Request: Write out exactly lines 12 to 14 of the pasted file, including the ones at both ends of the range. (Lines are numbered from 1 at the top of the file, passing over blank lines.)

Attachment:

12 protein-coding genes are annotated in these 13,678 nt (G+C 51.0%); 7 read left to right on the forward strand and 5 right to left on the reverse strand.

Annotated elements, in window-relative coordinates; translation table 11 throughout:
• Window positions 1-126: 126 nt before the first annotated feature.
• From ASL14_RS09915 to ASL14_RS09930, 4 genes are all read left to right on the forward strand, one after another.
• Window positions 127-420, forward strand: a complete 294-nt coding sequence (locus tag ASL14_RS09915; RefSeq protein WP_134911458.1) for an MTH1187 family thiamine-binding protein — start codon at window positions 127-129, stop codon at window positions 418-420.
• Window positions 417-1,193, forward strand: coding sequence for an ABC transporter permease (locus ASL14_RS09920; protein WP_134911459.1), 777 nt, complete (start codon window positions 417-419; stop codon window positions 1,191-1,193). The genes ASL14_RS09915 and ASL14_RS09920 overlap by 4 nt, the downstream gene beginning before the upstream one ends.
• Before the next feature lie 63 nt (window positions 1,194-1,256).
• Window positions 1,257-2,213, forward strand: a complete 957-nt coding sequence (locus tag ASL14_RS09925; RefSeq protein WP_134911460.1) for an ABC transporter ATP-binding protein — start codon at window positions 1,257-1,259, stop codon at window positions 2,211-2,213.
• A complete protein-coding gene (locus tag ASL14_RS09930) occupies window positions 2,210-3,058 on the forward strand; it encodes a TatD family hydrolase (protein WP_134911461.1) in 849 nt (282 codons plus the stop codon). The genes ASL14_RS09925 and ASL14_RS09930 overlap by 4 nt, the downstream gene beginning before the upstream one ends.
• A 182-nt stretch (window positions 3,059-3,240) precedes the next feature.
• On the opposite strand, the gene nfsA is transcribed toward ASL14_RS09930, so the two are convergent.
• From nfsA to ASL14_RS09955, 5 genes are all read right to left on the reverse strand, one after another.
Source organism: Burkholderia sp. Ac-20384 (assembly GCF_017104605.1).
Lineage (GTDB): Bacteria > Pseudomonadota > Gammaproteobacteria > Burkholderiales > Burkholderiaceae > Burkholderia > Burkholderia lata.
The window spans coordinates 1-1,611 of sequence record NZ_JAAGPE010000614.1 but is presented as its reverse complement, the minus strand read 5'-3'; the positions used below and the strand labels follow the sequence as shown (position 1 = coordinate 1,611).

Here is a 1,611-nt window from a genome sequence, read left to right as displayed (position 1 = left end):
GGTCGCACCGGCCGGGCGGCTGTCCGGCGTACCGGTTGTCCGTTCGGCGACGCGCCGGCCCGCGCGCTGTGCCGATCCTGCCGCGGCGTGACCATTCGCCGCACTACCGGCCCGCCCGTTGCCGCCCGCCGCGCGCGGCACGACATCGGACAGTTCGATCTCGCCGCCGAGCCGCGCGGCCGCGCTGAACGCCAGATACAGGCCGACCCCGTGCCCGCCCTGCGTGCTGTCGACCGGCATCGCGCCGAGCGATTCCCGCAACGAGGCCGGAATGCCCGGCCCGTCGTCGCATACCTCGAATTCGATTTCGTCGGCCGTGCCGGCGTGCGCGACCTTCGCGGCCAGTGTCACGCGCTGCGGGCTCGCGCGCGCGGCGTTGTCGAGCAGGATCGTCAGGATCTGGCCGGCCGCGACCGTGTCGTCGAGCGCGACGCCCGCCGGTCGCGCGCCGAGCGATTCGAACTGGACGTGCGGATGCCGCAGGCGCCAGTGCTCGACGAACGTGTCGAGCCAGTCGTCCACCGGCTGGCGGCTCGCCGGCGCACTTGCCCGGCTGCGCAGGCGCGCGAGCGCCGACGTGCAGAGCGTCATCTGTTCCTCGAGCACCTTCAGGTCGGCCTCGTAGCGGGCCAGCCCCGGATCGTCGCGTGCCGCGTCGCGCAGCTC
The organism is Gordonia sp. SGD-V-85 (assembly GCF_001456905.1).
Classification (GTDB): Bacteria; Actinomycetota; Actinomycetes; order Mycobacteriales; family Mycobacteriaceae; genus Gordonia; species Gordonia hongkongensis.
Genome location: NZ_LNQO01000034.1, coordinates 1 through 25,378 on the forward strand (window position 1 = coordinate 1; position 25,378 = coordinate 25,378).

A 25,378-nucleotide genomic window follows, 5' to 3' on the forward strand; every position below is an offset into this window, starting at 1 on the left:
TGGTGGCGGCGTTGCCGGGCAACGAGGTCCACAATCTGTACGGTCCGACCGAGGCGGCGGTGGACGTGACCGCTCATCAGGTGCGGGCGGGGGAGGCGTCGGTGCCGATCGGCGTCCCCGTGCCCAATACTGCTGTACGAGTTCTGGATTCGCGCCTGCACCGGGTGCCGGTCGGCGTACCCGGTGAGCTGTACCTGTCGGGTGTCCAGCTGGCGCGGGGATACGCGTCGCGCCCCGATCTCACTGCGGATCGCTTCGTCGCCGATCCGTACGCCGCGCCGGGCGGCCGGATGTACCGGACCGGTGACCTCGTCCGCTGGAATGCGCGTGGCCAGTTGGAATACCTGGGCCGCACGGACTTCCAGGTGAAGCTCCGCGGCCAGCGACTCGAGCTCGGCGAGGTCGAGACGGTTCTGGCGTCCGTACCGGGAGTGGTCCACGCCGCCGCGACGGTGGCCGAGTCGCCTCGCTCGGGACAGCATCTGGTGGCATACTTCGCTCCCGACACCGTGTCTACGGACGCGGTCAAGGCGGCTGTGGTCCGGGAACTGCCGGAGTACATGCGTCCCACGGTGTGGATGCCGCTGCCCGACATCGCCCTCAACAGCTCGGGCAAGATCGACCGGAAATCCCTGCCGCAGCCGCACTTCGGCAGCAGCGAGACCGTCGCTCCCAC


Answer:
• From nfsA to ASL14_RS09955, 5 genes are all read right to left on the reverse strand, one after another.
Source organism: Burkholderia sp. Ac-20384 (assembly GCF_017104605.1).
Lineage (GTDB): Bacteria > Pseudomonadota > Gammaproteobacteria > Burkholderiales > Burkholderiaceae > Burkholderia > Burkholderia lata.